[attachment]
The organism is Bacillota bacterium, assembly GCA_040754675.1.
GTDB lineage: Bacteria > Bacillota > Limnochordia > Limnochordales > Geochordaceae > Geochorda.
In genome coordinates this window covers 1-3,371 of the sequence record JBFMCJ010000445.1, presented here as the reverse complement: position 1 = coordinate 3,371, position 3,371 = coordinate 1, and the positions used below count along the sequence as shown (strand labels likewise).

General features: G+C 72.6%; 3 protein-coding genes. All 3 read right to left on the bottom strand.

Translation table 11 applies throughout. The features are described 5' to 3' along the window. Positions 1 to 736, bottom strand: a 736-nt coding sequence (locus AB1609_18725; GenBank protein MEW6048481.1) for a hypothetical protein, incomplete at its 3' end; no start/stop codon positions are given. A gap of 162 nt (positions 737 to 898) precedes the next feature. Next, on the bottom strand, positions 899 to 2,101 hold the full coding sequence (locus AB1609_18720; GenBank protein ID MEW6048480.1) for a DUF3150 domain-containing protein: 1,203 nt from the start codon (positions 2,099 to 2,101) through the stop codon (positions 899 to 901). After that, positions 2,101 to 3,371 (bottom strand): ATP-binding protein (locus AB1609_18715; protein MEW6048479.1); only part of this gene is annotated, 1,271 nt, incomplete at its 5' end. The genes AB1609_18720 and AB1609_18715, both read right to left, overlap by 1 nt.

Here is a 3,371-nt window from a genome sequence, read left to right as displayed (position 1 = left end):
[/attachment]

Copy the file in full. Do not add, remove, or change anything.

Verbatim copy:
The organism is Bacillota bacterium, assembly GCA_040754675.1.
GTDB lineage: Bacteria > Bacillota > Limnochordia > Limnochordales > Geochordaceae > Geochorda.
In genome coordinates this window covers 1-3,371 of the sequence record JBFMCJ010000445.1, presented here as the reverse complement: position 1 = coordinate 3,371, position 3,371 = coordinate 1, and the positions used below count along the sequence as shown (strand labels likewise).

General features: G+C 72.6%; 3 protein-coding genes. All 3 read right to left on the bottom strand.

Translation table 11 applies throughout. The features are described 5' to 3' along the window. Positions 1 to 736, bottom strand: a 736-nt coding sequence (locus AB1609_18725; GenBank protein MEW6048481.1) for a hypothetical protein, incomplete at its 3' end; no start/stop codon positions are given. A gap of 162 nt (positions 737 to 898) precedes the next feature. Next, on the bottom strand, positions 899 to 2,101 hold the full coding sequence (locus AB1609_18720; GenBank protein ID MEW6048480.1) for a DUF3150 domain-containing protein: 1,203 nt from the start codon (positions 2,099 to 2,101) through the stop codon (positions 899 to 901). After that, positions 2,101 to 3,371 (bottom strand): ATP-binding protein (locus AB1609_18715; protein MEW6048479.1); only part of this gene is annotated, 1,271 nt, incomplete at its 5' end. The genes AB1609_18720 and AB1609_18715, both read right to left, overlap by 1 nt.

Here is a 3,371-nt window from a genome sequence, read left to right as displayed (position 1 = left end):